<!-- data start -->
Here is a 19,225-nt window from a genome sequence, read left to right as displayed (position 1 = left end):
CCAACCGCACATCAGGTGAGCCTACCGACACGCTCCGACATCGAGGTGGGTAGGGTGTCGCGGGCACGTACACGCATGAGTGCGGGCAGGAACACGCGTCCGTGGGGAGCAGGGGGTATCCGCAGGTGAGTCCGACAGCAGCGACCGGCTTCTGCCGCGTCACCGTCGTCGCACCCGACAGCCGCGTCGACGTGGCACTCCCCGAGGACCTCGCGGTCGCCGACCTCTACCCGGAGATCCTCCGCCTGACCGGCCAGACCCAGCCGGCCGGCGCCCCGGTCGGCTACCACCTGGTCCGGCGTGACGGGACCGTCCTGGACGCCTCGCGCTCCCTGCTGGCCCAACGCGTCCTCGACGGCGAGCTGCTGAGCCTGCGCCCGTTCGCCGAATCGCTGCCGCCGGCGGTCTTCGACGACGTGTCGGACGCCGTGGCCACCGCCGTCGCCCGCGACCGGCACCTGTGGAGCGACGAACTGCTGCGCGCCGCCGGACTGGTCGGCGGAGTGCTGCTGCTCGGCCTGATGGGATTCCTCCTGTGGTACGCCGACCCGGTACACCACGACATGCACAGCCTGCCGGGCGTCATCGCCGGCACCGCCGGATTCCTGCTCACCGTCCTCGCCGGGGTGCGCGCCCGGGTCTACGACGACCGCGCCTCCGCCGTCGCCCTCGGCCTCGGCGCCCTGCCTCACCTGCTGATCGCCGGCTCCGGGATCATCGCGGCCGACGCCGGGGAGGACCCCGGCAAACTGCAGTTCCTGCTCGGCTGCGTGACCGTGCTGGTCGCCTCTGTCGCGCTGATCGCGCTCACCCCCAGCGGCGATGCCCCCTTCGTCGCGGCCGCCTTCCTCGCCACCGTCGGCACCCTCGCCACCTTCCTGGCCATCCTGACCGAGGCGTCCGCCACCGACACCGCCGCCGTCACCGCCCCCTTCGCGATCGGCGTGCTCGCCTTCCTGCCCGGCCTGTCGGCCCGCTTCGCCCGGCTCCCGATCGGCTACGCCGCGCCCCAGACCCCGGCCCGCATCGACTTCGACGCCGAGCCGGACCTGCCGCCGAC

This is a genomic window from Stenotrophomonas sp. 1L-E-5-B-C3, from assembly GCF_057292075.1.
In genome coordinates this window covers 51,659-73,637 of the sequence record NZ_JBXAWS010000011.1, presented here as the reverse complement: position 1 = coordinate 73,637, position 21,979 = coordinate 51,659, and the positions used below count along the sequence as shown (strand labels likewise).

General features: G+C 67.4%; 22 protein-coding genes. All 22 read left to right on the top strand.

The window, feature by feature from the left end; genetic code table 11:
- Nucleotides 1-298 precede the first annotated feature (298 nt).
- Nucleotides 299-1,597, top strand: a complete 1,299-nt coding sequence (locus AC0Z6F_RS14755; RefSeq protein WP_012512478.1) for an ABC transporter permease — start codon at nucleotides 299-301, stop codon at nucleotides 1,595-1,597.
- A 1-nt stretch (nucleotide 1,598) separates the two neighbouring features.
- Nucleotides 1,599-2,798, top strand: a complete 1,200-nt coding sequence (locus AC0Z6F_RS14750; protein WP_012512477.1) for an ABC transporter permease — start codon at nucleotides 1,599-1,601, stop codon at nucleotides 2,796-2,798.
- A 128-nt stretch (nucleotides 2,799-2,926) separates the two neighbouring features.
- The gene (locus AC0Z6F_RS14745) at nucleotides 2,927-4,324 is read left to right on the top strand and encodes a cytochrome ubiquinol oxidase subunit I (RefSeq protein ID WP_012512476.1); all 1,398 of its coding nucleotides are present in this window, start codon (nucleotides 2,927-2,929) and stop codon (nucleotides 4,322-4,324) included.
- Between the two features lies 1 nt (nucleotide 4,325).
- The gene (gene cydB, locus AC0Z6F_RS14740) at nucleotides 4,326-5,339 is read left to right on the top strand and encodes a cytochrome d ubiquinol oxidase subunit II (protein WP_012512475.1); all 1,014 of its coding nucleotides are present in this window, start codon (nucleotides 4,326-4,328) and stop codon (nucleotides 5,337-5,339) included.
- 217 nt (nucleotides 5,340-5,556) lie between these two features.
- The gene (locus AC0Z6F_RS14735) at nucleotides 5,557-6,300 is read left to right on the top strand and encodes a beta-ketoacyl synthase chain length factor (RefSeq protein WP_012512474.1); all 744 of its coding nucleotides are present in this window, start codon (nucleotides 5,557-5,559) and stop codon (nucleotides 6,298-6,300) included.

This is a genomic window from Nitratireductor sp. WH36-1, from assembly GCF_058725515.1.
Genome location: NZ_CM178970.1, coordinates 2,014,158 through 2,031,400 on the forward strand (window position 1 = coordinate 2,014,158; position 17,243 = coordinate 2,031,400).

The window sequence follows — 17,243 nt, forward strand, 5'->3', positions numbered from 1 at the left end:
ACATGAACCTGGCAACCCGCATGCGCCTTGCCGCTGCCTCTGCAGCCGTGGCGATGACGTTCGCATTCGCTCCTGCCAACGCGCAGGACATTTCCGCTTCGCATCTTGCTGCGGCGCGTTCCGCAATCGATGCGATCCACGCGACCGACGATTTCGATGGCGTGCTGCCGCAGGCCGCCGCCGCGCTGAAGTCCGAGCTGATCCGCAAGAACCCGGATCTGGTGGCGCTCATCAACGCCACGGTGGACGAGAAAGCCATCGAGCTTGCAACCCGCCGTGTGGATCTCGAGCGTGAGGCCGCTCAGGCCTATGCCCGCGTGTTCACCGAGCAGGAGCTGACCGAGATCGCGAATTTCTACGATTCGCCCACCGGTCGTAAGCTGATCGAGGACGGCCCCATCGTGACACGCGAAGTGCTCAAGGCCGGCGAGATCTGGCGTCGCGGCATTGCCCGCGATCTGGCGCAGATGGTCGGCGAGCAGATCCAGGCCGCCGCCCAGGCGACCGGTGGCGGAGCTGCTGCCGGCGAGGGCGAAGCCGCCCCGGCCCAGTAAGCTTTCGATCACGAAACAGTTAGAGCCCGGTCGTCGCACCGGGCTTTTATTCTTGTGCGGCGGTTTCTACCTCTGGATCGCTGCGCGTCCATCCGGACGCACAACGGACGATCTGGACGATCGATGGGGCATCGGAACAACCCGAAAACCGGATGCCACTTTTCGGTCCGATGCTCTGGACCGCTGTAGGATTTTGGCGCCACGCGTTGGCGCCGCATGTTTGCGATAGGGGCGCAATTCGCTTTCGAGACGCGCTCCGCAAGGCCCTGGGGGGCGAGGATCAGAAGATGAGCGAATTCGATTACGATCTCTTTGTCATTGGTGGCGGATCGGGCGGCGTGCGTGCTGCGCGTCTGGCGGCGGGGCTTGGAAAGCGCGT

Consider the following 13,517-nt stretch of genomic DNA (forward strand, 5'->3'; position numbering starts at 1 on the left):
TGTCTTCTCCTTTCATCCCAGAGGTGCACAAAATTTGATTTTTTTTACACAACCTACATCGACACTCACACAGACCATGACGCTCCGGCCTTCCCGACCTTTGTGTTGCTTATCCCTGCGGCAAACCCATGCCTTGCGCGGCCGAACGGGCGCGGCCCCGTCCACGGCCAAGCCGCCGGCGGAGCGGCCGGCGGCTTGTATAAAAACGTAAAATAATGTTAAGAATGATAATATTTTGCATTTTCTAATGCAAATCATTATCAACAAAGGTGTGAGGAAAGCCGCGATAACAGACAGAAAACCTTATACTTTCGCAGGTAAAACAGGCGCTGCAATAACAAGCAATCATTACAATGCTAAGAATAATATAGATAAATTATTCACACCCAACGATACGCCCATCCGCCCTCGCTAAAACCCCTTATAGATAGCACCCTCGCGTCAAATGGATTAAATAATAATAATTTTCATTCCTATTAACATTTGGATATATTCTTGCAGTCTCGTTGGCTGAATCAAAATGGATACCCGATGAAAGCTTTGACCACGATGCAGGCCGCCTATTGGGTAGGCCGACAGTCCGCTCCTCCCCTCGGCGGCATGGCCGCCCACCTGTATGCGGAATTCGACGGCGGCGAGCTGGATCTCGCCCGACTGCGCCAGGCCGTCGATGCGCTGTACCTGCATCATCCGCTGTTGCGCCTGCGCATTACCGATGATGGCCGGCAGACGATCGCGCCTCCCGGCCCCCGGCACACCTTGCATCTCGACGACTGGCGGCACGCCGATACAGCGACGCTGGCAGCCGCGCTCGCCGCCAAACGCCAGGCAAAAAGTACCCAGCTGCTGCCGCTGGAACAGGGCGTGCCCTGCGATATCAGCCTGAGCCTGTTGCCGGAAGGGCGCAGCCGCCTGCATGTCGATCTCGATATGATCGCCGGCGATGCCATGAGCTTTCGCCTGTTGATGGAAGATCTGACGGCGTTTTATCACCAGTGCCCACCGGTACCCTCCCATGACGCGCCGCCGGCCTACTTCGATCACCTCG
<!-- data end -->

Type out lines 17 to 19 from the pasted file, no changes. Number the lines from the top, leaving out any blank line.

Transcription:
This is a genomic window from Nitratireductor sp. WH36-1, from assembly GCF_058725515.1.
Genome location: NZ_CM178970.1, coordinates 2,014,158 through 2,031,400 on the forward strand (window position 1 = coordinate 2,014,158; position 17,243 = coordinate 2,031,400).

The window sequence follows — 17,243 nt, forward strand, 5'->3', positions numbered from 1 at the left end: